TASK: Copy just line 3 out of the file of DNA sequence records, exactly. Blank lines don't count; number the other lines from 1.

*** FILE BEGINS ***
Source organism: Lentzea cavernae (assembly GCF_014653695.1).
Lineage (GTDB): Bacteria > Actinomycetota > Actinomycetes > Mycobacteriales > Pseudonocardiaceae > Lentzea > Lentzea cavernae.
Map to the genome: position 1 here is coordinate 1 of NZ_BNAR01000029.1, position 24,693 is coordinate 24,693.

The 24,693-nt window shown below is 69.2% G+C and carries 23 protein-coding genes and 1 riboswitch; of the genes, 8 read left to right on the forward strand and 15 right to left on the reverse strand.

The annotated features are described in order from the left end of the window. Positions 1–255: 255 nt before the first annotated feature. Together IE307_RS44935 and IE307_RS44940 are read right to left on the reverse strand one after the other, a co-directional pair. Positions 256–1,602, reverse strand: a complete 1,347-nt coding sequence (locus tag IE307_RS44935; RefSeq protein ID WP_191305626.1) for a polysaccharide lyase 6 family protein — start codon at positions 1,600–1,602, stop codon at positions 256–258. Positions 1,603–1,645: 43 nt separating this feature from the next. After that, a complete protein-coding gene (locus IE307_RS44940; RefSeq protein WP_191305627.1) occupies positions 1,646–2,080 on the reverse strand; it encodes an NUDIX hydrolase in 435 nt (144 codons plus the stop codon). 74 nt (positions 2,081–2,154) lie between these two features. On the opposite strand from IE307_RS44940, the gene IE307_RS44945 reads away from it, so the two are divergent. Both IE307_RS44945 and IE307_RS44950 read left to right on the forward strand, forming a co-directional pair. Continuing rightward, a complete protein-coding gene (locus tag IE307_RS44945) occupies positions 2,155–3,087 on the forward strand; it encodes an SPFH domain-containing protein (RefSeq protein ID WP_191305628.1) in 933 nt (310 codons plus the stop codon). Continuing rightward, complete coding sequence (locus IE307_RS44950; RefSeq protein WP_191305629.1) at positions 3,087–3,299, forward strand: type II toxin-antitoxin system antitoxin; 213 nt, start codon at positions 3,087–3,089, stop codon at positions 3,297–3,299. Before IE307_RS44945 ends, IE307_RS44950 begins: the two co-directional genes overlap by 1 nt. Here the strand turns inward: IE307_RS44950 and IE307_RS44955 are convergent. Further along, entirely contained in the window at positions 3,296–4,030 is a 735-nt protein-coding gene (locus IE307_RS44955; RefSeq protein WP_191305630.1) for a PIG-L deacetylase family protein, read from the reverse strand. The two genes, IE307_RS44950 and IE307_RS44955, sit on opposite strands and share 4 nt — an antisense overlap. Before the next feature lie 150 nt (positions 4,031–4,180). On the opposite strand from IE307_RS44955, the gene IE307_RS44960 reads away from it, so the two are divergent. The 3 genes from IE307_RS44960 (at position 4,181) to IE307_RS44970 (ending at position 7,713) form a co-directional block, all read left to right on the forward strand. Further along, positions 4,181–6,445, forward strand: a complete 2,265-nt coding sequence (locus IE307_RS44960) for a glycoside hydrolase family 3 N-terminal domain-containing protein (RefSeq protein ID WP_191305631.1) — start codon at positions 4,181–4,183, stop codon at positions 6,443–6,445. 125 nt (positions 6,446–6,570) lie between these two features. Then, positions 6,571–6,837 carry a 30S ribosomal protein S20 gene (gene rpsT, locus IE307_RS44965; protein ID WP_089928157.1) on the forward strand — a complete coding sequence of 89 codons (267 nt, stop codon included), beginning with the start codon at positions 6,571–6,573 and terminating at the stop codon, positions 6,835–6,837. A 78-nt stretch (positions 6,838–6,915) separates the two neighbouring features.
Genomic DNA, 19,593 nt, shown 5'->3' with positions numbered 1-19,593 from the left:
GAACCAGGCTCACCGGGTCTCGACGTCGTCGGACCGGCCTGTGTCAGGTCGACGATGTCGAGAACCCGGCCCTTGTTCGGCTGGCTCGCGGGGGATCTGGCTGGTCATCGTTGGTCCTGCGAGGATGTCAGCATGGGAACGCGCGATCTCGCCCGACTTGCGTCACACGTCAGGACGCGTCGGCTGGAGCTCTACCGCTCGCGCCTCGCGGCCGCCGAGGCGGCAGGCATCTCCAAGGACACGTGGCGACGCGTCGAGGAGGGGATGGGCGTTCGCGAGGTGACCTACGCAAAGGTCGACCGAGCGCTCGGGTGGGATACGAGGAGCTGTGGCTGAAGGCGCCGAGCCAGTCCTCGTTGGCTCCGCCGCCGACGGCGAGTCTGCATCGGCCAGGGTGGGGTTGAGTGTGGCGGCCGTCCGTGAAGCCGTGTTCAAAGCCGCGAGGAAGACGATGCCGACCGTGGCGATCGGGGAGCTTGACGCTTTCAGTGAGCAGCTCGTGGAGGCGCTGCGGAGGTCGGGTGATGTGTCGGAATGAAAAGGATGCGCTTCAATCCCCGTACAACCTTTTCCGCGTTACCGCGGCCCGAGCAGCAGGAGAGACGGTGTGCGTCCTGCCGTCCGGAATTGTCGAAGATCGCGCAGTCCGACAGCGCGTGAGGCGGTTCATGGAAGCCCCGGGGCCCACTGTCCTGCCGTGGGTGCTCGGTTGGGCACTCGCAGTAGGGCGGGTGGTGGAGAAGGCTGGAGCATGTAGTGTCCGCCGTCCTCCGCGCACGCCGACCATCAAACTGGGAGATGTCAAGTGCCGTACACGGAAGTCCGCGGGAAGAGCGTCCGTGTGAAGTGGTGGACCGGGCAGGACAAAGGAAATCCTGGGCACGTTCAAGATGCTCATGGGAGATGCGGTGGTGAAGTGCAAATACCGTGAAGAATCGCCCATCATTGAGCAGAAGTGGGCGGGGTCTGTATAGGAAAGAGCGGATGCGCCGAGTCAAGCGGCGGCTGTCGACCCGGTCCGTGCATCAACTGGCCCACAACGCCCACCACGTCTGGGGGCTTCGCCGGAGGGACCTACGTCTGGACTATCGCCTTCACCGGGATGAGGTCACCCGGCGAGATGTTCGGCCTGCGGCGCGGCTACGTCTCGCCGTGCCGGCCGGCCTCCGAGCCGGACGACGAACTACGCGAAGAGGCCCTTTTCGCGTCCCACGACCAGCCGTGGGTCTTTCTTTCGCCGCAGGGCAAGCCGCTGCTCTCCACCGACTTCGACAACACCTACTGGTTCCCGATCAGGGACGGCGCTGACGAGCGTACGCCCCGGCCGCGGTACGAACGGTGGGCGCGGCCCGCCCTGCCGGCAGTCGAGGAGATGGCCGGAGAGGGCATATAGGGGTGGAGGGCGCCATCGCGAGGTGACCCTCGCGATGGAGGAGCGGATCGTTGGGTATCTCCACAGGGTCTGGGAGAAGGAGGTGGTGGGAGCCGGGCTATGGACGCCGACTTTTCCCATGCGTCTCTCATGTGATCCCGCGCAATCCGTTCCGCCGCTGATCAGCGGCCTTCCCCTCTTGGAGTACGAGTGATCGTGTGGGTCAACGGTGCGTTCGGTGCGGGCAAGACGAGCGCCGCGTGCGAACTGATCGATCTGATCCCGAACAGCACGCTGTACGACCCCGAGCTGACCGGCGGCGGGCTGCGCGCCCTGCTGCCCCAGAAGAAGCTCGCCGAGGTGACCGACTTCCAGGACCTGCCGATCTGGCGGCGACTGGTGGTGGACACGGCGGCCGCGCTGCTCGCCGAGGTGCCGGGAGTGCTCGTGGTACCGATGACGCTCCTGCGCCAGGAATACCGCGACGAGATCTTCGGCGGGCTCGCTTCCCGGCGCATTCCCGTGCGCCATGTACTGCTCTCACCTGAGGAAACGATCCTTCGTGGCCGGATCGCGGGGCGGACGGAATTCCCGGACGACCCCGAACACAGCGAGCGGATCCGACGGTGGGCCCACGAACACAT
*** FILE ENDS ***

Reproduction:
Map to the genome: position 1 here is coordinate 1 of NZ_BNAR01000029.1, position 24,693 is coordinate 24,693.